A phone call splits Lucy’s life in two: before and after.
Her life in a university town is shared with her husband Jake, a scientific researcher, and their two primary school-age boys. In retrospect, the before times appear innocent. “This is it: the last moment,” reflects Lucy. “The children are watching television. The sun has gone, the garden nothing but rectangular darkness at the back door. I look at myself . . . she doesn’t know.”
When a man calls to say Jake is having an affair with his wife, Vanessa, Lucy’s reaction is to carry on: she fetches water for her two young sons and makes chicken for dinner. As she writes, “nobody thinks they will become that woman until it happens. They walk down the street, knowing it will never be them. They have no idea how it is: like the turning of a foot on a crack in the pavement . . . a single instant, the briefest action, changing it all.”
Underneath the domestic conventionality bubbles a rage which spurs her to make a disturbing pact with Jake — to inflict pain on him three times and then they will be even. It is unsettling for the reader — as it is for Jake — to await the revenge.
Her anger is shown by her increasing preoccupation with harpies, interwoven with her account of her family life. She recalls a book she had as a child “about a unicorn who went into the sea and became a narwhal . . . the picture I remembered best was of the harpies: dark shadows, birds with women’s faces, who came down to torture the unicorn, to make him suffer”. Lucy pictures herself as such a creature: “wings filling with air, the whole world flattening beneath”.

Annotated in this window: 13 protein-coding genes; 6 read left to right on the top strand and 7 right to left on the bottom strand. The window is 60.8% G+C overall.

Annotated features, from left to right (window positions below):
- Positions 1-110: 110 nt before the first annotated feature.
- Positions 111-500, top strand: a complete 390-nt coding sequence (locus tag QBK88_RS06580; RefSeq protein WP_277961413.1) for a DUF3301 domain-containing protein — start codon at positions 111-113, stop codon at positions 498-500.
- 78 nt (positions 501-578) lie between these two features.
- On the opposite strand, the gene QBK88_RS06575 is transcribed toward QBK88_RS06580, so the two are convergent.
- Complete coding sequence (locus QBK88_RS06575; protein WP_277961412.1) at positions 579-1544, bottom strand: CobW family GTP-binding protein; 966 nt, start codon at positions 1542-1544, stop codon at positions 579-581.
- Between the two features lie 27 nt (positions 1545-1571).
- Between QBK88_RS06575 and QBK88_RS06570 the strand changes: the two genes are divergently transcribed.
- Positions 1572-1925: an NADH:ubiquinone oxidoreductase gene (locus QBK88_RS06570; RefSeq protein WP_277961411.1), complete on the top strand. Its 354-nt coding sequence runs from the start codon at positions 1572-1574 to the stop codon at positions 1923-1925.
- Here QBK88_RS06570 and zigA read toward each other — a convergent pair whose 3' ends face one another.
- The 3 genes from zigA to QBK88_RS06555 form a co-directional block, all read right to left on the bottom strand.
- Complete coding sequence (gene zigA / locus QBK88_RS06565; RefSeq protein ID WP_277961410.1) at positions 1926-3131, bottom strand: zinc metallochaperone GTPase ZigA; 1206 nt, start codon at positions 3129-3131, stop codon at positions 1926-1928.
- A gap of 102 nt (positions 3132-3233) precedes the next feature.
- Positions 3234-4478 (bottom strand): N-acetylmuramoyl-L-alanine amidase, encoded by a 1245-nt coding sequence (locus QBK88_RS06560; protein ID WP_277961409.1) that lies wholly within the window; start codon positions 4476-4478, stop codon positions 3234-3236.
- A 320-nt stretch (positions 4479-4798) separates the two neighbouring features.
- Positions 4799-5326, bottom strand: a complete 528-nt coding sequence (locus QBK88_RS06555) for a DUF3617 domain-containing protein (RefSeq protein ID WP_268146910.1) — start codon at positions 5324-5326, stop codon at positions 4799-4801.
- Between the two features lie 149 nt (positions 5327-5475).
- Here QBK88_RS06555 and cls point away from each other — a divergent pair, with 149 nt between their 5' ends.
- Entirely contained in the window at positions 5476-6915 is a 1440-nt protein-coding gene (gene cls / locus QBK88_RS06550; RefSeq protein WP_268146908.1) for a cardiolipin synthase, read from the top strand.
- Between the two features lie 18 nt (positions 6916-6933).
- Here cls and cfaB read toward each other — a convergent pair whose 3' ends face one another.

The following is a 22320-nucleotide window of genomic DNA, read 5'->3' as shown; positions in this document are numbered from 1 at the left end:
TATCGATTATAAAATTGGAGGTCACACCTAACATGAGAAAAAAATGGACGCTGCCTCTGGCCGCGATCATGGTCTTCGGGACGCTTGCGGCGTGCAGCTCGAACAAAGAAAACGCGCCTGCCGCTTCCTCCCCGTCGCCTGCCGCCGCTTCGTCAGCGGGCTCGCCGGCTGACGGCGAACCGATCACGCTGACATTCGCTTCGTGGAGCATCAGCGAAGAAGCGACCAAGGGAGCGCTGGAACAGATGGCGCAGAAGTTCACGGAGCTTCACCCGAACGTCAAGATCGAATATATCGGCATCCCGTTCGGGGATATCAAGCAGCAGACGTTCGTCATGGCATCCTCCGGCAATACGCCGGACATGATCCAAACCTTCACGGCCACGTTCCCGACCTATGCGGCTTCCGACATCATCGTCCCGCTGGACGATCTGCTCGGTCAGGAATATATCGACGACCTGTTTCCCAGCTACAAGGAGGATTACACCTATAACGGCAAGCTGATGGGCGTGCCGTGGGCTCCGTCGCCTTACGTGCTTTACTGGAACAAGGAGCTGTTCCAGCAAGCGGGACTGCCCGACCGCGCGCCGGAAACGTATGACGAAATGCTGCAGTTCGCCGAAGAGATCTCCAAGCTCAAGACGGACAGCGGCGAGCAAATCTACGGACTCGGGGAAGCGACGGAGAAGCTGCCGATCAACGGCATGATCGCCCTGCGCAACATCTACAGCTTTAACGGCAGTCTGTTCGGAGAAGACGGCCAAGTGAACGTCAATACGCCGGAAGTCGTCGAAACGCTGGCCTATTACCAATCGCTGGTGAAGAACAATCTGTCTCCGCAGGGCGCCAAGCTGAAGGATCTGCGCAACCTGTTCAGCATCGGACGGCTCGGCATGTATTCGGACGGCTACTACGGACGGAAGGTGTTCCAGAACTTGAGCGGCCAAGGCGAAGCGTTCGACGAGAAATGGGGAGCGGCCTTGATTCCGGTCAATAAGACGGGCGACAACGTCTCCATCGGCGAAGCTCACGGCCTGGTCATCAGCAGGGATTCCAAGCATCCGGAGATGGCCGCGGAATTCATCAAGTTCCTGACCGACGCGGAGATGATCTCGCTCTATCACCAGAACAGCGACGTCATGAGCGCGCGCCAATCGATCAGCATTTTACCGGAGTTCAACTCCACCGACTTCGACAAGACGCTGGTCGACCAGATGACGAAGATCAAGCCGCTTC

Infidelity in her spouse seems to awaken Lucy, who becomes increasingly alert to the constraints of domesticity. Motherhood was a theme that Megan Hunter tackled in her previous novel The End We Start From, against the backdrop of cataclysmic floods. Here Lucy blames being a mother for her invisibility: “the stains on my clothes, the darkness of fatigue under my eyes, my head down, hurrying. Of course, women will always look, will notice the way your jeans are slightly too tight, the good colour of your hair. But now the men looked away. Even when I stopped under a group of builders working late, there were no calls, no whistles.” Working from home provides little solace. Once in publishing, she is now a writer for hire — “hotel brochures, private school prospectuses, company training materials. I told myself that I was seeing the world, that I was writing the world.” Other mothers are in the same boat — “most of us had careers that were still on hold or had moved, somehow, to a forever part-time, lower-waged track.”
The descriptions of repetitious domesticity are painful. “Sometimes I thought this was the worst thing about being married: the way you get to know exactly what every tone means, every gesture, every single movement. Sometimes, even before this happened, I would long for a misunderstanding, to have no idea what he meant.”
The strength of Hunter’s novel is its power to unsettle — the protagonist’s rage is disturbing, but so is her decision to exact an excruciating revenge rather than leave her husband altogether.
Anger in female characters has sometimes stirred controversy. Claire Messud hit back at criticism that Nora, the middle-aged protagonist in her novel, The Woman Upstairs, was unlikeable. “We read to find life, in all its possibilities,” she said in an interview. The Harpy is a sharp reminder of difficult possibilities, including the imperfect pacts that can sustain a marriage.
The Harpy, by Megan Hunter, Picador, RRP£14.99, 256 pages
Emma Jacobs is an FT features writer
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